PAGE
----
The holiday of Passover invites us all to enhance our vision, especially in the darkness: to see beyond the superficial, beyond the physical, and to reject names, appearances, and labels that curb complexity and identity. Words often limit us, but on Passover (in Hebrew PEH SACH — “the mouth that speaks”) words are meant to expand and reveal what is normally hidden.
International Transgender Day of Visibility (TDOV) is an annual holiday that falls every year on March 31st, and this year coincides with the first day of Passover. TDOV is a time to celebrate the lives of transgender and gender non-conforming people around the globe and their courage to live authentically, while also raising awareness of the discrimination and violence transgender people still face.
The Passover seder offers us a chance to explore and hold together contradictions, to raise up and make visible what is often obscured, and to honor the complexity of our lives. It is a holiday of asking questions and seeking answers. We only need to look as far as the seder table. From the four cups of wine to the bitter herbs, every aspect of the Seder holds multiple allusions, explanations, and secrets, realities that are often hidden, sometimes too vulnerable to be exposed. We cover and uncover the matzah. We hold it up, break open the middle one, and look deep inside. On the simple level, matzah is just unleavened bread. On Passover, it is both the bread of affliction and the bread of redemption; simultaneously and without any contradiction. So too, the Charoset, a sweet mixture of nuts and apples, represents the mortar Jews used to make bricks when we were enslaved in Egypt.
Transgender people often experience visibility in complicated and even contradictory ways. Being seen as one’s authentic self brings great joy and contentment; to be respected for who you are is a particularly powerful experience for a transgender person. But sometimes being seen is extremely dangerous. In 2017 advocates tracked at least 28 deaths of transgender people in the United States due to violence; already in 2018, at least six transgender people have been killed. These two realities also exist simultaneously.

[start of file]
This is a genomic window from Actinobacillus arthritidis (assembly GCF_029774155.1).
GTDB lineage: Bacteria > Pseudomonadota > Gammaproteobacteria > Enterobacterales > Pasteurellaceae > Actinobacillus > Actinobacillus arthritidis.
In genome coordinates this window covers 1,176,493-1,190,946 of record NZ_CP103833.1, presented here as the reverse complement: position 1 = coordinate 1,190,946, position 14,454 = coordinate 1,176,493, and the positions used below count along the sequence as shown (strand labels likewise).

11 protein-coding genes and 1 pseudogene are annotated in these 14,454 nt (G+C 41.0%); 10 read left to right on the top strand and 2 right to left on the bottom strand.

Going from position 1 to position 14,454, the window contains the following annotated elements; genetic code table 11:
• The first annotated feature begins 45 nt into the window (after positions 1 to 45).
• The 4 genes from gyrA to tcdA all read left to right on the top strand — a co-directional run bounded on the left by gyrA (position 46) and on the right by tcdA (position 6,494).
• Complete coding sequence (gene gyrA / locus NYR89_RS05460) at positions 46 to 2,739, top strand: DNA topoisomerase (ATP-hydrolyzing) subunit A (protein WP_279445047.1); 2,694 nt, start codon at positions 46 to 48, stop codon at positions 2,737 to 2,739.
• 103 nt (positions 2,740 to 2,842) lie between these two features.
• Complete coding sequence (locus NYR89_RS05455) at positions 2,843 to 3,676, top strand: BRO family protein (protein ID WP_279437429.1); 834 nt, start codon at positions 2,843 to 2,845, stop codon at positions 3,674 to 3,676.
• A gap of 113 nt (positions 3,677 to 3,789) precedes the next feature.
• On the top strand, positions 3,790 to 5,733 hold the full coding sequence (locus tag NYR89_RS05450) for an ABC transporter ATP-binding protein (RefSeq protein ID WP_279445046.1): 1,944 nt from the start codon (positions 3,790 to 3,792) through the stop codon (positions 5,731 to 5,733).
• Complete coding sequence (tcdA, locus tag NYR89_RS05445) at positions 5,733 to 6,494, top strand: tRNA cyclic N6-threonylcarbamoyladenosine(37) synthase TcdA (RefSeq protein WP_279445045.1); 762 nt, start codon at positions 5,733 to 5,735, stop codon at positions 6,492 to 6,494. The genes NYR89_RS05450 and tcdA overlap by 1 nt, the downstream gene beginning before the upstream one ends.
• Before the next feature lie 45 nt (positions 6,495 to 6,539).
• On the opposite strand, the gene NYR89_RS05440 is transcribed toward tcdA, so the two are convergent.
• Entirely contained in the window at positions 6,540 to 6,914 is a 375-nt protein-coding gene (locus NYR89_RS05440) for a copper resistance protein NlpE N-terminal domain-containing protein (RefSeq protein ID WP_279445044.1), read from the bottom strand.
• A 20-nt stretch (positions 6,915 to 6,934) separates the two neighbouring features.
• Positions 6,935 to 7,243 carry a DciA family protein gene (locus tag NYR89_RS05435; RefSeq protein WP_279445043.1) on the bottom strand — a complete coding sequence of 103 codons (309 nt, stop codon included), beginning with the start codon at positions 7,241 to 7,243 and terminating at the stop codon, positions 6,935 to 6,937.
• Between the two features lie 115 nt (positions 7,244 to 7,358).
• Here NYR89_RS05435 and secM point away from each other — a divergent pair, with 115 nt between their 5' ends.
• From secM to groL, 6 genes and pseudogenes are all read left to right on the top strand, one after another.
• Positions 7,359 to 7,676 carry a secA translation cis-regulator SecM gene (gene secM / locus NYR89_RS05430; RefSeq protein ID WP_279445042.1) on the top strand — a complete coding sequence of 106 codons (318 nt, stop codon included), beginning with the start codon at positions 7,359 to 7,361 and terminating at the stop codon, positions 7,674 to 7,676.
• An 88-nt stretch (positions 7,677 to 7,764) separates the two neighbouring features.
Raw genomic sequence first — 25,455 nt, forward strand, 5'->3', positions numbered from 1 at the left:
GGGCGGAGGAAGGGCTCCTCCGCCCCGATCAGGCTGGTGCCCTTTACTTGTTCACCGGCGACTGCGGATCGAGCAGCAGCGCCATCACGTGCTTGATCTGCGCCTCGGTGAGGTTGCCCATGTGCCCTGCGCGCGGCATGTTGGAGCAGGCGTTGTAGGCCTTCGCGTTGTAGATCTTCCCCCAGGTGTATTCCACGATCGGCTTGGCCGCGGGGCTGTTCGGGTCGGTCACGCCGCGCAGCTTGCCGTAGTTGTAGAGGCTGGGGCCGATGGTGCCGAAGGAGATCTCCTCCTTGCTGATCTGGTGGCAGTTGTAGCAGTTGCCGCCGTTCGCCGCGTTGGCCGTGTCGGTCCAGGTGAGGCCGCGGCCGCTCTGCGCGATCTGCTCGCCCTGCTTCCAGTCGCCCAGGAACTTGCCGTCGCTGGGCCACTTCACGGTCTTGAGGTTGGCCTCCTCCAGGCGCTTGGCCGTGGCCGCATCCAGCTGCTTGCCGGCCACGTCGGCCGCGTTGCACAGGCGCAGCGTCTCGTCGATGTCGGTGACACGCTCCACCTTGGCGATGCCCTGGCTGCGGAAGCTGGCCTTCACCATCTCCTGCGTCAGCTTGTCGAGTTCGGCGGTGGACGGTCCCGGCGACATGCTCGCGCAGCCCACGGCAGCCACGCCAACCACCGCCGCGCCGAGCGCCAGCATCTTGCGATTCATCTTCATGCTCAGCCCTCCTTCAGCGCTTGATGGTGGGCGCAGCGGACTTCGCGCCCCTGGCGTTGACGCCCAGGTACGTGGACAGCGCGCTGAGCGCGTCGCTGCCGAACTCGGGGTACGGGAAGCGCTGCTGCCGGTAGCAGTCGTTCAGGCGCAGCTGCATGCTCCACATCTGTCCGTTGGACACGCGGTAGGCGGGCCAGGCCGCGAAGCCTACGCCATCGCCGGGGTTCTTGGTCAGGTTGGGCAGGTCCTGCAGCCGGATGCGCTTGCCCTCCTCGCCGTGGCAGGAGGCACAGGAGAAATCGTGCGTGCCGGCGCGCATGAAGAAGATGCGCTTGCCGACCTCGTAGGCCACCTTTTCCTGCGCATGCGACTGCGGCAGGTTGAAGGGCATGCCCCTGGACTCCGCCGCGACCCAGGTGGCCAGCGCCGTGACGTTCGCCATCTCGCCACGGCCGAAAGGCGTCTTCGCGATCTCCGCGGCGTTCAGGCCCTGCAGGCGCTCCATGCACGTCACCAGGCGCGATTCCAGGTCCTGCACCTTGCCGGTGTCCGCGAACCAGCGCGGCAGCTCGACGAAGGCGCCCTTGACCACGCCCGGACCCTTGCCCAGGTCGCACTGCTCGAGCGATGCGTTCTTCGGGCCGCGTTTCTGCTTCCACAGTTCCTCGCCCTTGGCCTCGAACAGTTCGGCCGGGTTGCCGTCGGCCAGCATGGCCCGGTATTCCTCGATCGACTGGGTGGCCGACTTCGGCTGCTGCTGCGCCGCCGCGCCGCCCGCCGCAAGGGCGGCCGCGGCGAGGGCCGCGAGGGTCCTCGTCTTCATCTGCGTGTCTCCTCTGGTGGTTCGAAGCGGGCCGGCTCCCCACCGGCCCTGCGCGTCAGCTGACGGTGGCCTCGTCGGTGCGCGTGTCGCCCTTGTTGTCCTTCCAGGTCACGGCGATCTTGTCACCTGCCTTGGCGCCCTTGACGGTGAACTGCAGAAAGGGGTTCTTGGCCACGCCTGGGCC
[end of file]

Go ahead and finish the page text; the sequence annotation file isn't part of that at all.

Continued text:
Here are some questions you might want to consider discussing at your seder:
For each question, think about the multiplicity of your own identities. How might you answer these questions in different environments (home, work, religious community, etc.)? How and why might people who are different from you—whether because of their race, age, gender, gender identity, religion, religious identity, sexual orientation, immigration status, disability, to name a few — think differently about these questions?
What does it mean to be seen?
What do we show people about ourselves?
What parts of ourselves do we keep hidden?
How does it feel when someone really sees you?
What are some of the perceived contradictions in our own identifies?
The hebrew word “to see,” YEAREH, is related to the word for “awe,” YIRAH. The more we see the spiritual reality of life and creation, the more reverence we have for its Creator and the more responsibility we have to protect it. On Passover we should endeavor to respond to darkness as God did in the beginning, by creating light. Our collective need to be seen and understood isn’t a human virtue that separates us from God or each other. Rather, it echoes God’s desire to fill the primordial emptiness and void by creating us—b’tzelem elohim—in God’s image, so that God should be better seen and understood just as we all wish to be.
On Transgender Day of Visibility and on Passover, we focus on our stories, our voices, our beings. At the Seder, all are welcome to be seen for the unique blend we bring to the world as a reflection of our divine source. We see you, our transgender siblings. We are in awe of you. For all those who feel invisible, come and be seen.
This post was co-authored with Rabbi Mike Moskowitz.